San Sebastian, Spain: Travel Essay

Thank god San Sebastian is a mere hour-long bus ride from Pamplona. While the San Fermin festival is centered around a martyred Saint, the city of San Sebastian is centered around a statue of Jesus Christ. And if Jesus is forgiving, let’s just say that San Fermin is something of a motherfucker. The two atmospheres could not compliment each other more.

Located in the north coast of Spain, very close to France, San Sebastian seems like a picturesque Mediterranean city (although it’s on the Atlantic). It’s become a popular destination for people to go to after San Fermin, and you absolutely should. First and foremost, San Sebastian is stunningly beautiful. Like “you’re kidding me” beautiful. It’s easy on the eyes, the weather is comfortable, the water is warm, and the architecture is, again, beautiful. As for the food, don’t even get me started. There’s a reason Anthony Bourdain said, “You’d have a hard time finding anything better than Barcelonafor food, as far as being a hub. But given a choice between Barcelona and San Sebastián to die in, I’d probably want to die in San Sebastián.” How do more people not know about this place?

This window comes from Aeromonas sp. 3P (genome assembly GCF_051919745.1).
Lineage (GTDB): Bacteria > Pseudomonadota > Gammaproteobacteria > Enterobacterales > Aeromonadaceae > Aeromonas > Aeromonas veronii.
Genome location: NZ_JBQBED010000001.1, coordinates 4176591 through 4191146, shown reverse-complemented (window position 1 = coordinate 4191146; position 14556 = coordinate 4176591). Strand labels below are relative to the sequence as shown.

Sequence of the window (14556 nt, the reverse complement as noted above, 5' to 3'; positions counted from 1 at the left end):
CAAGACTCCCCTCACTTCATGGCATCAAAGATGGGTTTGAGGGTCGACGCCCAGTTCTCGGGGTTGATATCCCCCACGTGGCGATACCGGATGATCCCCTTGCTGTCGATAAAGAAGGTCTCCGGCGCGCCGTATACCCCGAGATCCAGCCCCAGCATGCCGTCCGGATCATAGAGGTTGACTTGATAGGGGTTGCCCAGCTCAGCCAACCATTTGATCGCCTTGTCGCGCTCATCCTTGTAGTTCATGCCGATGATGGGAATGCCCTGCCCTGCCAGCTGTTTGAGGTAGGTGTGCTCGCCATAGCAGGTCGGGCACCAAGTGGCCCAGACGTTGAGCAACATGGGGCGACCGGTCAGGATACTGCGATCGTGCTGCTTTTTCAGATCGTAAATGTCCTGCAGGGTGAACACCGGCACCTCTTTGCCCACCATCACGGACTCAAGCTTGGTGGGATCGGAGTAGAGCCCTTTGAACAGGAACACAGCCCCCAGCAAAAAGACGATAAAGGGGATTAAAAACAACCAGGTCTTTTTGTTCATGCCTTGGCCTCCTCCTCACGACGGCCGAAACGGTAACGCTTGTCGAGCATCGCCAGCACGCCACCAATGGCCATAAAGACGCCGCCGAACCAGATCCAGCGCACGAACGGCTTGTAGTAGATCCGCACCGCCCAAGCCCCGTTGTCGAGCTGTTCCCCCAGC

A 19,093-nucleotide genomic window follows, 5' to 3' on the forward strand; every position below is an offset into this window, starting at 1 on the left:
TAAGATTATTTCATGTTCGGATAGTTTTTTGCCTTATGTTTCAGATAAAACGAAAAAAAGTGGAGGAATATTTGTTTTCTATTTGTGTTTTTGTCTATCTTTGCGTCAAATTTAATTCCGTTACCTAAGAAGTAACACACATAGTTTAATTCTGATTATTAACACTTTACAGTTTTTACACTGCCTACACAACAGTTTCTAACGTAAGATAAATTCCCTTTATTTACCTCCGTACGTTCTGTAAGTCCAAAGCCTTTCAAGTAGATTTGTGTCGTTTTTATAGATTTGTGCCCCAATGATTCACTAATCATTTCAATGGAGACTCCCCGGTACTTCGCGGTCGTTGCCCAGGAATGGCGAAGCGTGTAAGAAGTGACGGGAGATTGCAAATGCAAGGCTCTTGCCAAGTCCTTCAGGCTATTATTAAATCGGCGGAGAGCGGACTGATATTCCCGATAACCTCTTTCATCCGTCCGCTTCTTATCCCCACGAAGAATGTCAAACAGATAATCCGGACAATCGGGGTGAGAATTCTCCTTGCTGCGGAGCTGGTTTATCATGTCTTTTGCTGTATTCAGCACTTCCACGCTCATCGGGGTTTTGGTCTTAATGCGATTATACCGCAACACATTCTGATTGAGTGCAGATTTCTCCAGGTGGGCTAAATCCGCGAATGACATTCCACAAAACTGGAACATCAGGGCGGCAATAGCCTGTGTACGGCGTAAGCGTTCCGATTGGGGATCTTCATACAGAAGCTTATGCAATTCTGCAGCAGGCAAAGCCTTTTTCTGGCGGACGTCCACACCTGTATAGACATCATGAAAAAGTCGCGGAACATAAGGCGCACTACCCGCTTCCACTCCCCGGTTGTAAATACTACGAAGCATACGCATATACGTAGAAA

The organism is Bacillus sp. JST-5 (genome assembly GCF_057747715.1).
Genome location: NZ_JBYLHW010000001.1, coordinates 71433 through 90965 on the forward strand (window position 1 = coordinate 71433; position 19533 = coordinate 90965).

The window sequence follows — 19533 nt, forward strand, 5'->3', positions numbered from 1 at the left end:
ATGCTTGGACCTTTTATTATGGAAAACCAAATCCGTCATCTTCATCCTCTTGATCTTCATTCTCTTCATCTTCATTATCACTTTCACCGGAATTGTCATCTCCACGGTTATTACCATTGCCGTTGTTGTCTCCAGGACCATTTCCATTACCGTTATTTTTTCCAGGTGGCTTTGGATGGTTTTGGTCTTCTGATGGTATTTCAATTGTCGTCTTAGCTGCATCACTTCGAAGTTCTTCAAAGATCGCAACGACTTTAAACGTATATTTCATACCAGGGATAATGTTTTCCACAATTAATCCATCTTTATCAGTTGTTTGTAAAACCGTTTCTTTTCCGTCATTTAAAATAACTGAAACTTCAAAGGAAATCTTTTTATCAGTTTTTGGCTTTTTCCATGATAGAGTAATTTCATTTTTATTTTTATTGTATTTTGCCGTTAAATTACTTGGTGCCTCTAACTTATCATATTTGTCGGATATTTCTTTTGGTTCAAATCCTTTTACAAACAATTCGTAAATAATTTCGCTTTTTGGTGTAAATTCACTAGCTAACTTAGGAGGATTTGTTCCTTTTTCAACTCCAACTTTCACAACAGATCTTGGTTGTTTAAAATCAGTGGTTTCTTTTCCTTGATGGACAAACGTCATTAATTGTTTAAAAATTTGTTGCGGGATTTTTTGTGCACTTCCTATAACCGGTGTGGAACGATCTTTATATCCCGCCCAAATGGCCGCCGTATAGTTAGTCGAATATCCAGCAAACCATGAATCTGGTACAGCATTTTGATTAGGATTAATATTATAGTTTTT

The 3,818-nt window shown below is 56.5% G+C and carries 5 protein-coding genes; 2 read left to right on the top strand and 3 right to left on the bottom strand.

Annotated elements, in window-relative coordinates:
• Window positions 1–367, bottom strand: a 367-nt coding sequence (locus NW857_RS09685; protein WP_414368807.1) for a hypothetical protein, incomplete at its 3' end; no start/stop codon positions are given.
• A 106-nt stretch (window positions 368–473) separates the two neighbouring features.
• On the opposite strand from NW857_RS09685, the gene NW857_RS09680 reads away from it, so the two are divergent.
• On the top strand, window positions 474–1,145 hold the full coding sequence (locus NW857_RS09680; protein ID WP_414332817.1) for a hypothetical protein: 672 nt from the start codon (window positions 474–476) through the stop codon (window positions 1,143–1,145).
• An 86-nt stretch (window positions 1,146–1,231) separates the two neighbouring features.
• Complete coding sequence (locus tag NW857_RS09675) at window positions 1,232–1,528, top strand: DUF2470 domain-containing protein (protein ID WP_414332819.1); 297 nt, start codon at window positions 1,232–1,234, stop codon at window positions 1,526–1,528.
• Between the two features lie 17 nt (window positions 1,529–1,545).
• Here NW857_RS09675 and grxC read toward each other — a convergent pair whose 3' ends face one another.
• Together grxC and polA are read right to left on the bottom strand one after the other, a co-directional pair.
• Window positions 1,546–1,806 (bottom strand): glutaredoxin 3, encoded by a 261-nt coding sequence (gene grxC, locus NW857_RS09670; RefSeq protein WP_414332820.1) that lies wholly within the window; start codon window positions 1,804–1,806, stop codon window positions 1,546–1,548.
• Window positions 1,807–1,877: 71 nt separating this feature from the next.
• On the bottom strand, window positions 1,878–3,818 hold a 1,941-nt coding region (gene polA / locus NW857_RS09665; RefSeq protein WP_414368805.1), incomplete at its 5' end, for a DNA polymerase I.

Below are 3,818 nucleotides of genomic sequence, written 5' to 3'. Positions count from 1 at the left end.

If there’s one thing you will hear about San Sebastian, it’s that it is a foodie paradise. True story. The city is mostly commonly known for their pintxos (peen-chos), which is just another spin on traditional tapas. In Spain a plate of tapas is typically served, for free, each and every time you order a drink – you don’t get to pick what you want, you’re just given something. In San Sebastian, the small plates of pintxos sit on top of the bar. You order a drink, hand select a few pintxos, and pay for them all together. They’re not free, but you do have a choice and most pintxos cost only about 2 euros. There are many places serving very similar and not very exciting pintxos, so do a little research ahead of time or ask around to find a gem or two. Cafe Bar Beti-Jai Berria was far and away the best pintxos place I went, and it sufficiently blew my mind with sangria and pintxos for 15 euros. And there’s plenty of amazing more traditional restaurants as well – San Sebastian is just a foodie town with amazing chefs, which I’m told is a result of the city’s Basque heritage.

High School
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